would be for countries like China to increase social insurance programs
and reduce the uncertainty that currently hangs over many consumers.



House Passes Bill to Impose Tariffs on Chinese Goods
New York Times, 2010-09-30

[This is a grab from the web edition on 2010-09-29.]

WASHINGTON — The House of Representatives sent a unusually confrontational signal to the Chinese leadership on Wednesday, voting overwhelmingly to give President Obama the authority to impose tariffs on all Chinese imports — more than $300 billion this year — in retaliation for Beijing’s refusal to revalue its currency.

The vote was 348 to 79.

The bill is unlikely to become law because
the prospects for Senate approval are dim.

Nonetheless, the action was intended to hand President Obama additional leverage in what has become a major flashpoint between the world’s two largest economies. While tariffs have been slapped on specific products, from steel to tires, because of evidence of unfair export subsidies, the threat to put sizable tariffs on a country’s entire line exports to the United States is highly unusual — and, some argue, of dubious legality under international trade law. It reflects both election-year politics over jobs and huge frustration over unfulfilled promises by China to allow its currency to rise in value, which would make Chinese goods less competitive in the United States.

The administration has been of two minds about the legislation. It has often used the rising public anger over China’s trade advantage to argue to Chinese leaders that the United States would no longer tolerate deliberate currency manipulation. That was a point Mr. Obama made repeatedly last week in a two-hour-long meeting with Wen Jiabao, China’s prime minister.

But in conversations with Congress, Treasury Secretary Timothy F. Geithner and other officials have warned of the danger of touching off a trade war, in which China blocks American goods in retaliation — a tit-for-tat feud that could hurt both economies.

[The U.S. imports over $300G from China,
while it exports well under $100G.
The Chinese are the ones who benefit monetarily from the current arrangement.]

The risks go beyond trade.
President Obama is pressing China for help on
cutting exports to Iran,
managing a dangerous leadership transition in North Korea and
coming to some kind of accord on curbing carbon outputs
that contribute to global warming.
He is also coming up with what one senior administration official called
“new rules of the road” over disputed maritime territory.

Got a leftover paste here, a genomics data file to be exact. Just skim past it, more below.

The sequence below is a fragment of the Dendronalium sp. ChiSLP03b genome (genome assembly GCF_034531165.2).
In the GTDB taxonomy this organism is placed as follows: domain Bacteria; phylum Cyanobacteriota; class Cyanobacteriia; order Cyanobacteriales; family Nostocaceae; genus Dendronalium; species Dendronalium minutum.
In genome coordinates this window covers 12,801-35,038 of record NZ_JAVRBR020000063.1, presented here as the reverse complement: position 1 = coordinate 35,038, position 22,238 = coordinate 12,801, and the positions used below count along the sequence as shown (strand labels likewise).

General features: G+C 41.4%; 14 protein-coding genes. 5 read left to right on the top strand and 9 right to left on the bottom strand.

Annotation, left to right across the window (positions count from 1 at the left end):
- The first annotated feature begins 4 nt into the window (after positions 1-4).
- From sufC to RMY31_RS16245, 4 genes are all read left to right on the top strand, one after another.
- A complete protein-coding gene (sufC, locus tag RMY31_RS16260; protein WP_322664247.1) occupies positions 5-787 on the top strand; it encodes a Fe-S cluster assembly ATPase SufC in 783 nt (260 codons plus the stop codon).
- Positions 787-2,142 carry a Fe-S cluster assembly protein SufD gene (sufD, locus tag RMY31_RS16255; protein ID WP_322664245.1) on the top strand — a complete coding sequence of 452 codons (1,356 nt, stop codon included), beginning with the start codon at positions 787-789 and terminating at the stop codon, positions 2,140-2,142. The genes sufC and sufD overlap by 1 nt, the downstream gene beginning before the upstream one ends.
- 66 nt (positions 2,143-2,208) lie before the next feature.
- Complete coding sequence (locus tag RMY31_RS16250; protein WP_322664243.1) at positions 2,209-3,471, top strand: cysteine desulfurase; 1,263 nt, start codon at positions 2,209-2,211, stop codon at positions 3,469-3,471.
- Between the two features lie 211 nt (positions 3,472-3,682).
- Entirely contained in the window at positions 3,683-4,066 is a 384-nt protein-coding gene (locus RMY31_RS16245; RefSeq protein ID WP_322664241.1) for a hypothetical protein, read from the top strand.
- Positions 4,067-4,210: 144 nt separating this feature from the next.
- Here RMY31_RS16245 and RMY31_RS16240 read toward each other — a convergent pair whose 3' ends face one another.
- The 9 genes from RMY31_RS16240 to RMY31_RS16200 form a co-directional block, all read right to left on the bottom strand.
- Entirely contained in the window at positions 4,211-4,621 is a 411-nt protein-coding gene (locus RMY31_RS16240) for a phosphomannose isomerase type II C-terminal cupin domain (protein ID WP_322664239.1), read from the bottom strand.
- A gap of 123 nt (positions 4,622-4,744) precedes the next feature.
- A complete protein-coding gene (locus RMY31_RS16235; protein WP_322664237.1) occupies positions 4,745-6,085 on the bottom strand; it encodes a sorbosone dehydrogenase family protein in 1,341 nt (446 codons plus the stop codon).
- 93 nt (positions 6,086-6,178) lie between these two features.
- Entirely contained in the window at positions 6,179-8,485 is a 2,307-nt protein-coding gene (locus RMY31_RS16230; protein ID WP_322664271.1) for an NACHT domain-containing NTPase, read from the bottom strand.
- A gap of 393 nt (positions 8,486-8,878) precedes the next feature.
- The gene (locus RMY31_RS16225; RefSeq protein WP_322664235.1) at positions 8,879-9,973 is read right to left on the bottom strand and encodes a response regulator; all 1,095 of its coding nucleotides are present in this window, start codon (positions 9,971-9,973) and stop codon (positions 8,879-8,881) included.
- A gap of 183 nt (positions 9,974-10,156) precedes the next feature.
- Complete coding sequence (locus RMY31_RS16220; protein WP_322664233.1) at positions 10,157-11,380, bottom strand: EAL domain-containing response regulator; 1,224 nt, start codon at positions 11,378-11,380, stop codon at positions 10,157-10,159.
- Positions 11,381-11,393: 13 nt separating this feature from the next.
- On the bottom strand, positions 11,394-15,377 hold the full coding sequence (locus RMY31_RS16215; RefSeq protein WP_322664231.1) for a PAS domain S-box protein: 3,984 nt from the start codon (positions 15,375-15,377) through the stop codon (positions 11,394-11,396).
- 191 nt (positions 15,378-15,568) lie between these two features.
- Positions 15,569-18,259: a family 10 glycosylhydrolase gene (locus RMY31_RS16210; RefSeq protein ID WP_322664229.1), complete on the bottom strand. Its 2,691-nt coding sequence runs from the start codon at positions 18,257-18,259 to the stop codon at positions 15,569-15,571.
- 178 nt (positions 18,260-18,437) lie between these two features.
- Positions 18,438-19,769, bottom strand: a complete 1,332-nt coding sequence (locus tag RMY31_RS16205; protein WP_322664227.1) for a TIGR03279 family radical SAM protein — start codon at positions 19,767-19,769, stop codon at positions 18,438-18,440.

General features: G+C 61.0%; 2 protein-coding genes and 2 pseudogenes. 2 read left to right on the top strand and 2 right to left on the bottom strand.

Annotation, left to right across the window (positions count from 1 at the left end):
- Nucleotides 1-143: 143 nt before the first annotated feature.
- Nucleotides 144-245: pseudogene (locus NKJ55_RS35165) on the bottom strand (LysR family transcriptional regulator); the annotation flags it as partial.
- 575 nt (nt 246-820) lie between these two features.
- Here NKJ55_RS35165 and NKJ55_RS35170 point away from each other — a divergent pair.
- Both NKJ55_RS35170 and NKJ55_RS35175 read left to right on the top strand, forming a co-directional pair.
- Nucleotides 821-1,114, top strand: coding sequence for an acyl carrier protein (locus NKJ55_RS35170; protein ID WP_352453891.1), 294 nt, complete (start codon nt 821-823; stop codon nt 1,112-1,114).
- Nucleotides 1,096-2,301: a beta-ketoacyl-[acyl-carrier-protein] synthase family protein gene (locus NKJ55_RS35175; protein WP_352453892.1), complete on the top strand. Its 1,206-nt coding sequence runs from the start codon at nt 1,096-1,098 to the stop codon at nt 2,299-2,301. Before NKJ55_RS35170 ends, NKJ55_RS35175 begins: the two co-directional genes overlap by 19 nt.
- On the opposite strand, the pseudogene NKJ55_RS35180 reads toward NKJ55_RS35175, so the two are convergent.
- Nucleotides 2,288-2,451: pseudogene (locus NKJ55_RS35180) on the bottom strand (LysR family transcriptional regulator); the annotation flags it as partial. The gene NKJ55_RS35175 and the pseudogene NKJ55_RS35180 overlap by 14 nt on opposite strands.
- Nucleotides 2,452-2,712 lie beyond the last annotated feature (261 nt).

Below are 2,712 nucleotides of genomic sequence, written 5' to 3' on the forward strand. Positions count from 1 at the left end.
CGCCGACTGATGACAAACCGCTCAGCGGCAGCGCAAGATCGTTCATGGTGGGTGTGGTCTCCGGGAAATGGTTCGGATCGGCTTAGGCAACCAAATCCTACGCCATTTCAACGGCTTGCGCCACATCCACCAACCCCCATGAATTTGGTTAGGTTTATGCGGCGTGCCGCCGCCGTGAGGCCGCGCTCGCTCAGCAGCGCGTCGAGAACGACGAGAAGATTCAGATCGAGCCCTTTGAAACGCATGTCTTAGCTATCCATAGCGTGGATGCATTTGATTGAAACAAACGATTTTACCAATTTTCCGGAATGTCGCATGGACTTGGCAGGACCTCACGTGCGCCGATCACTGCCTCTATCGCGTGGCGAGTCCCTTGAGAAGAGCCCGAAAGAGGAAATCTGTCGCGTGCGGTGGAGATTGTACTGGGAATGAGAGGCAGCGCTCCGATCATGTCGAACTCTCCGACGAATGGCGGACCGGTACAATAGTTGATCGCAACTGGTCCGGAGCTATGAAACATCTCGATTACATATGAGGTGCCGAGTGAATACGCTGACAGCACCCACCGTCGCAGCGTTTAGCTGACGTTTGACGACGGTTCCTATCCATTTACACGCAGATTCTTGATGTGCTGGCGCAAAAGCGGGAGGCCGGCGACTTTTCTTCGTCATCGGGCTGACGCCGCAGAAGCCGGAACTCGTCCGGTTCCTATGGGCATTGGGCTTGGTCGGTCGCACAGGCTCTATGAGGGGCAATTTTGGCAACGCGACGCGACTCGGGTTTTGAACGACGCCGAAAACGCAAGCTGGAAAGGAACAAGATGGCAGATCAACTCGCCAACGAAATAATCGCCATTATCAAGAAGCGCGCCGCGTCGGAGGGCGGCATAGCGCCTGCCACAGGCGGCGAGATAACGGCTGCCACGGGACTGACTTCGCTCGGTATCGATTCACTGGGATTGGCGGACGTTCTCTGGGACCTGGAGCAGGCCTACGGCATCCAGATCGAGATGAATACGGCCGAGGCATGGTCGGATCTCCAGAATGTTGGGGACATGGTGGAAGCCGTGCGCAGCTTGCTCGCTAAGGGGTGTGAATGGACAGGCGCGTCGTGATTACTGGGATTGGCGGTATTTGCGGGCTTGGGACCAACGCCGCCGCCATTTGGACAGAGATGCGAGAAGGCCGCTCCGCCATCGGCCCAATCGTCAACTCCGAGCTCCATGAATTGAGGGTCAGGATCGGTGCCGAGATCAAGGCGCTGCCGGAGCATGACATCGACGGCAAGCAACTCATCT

But in Beijing, and on Capitol Hill, all that has pales in comparison to the currency dispute, which is often portrayed in the Chinese press as an effort to curb China’s growth, and thus its power.


Trump Has A Sound Trade Policy,
But Where Will He Get Sound Trade Policy Aides?

by Eamonn Fingleton
The Unz Review, 2016-04-30


Here are a few other well-informed and reliable trade experts whom Trump should seek out at the first opportunity:

Dan DiMicco. In his former capacity as chief executive of the Nucor steel company, DiMicco fought many trade battles and is an expert on East Asian dumping.

Ralph Gomory. A noted applied mathematician and former head of research at IBM, he is the author, with William Baumol, of Global Trade and Conflicting National Interests. In this book and follow-up papers, Gomory has challenged the theoretical foundations of textbook free trade theory.

Kevin Kearns. Head of the U.S. Business and Industry Council, an organization representing domestic manufacturers, Kearns formerly served as a foreign service officer in Germany, Korea, and Japan, and in that capacity observed first-hand the obstacles faced by US companies in trying to export to key foreign markets. In Japan, he opposed the give-away of American taxpayer funded aerospace technology to the Japanese FSX program.

Robert Lighthizer. A partner in the Skadden Arps law firm and a former deputy United States Trade Representative (USTR), he divides his time between traditional trade litigation, policy advice, and legislative initiatives. He represents heavy manufacturing, agricultural and high-tech companies and has been lead counsel in countless antidumping and countervailing duty cases.

Richard McCormack. Publisher of Manufacturing & Technology News, a well-regarded newsletter, McCormack is an expert on the practical problems faced by U.S. industry in competing in rigged global markets.

Peter Morici. A professor of international business at the University of Maryland and a former advisor to the U.S. International Trade Commission, he is one of the few prominent academic economists who forthrightly challenges his colleagues’ ivory tower commitment to unilateral free trade.

Patrick A. Mulloy. A lawyer who served five two-year terms on the bipartisan United States-China Economic and Security Review Commission, he currently serves as a consultant to non-profit groups interested in reforming U.S. trade and economic policies.

Michael Sekora. A noted physicist, he founded Project Socrates,
a classified U.S. Defense Intelligence Agency program
established in 1983 within the Reagan administration. He holds that
the cause of U.S. industrial decline is that
U.S. decision-makers abandoned technology-based planning
and adopted economic-based planning
at the end of World War II.

Alan Tonelson. As research fellow at the U.S. Business and Industry Council Educational Foundation, he has written extensively on free trade and globalization and their role in U.S. industrial decline.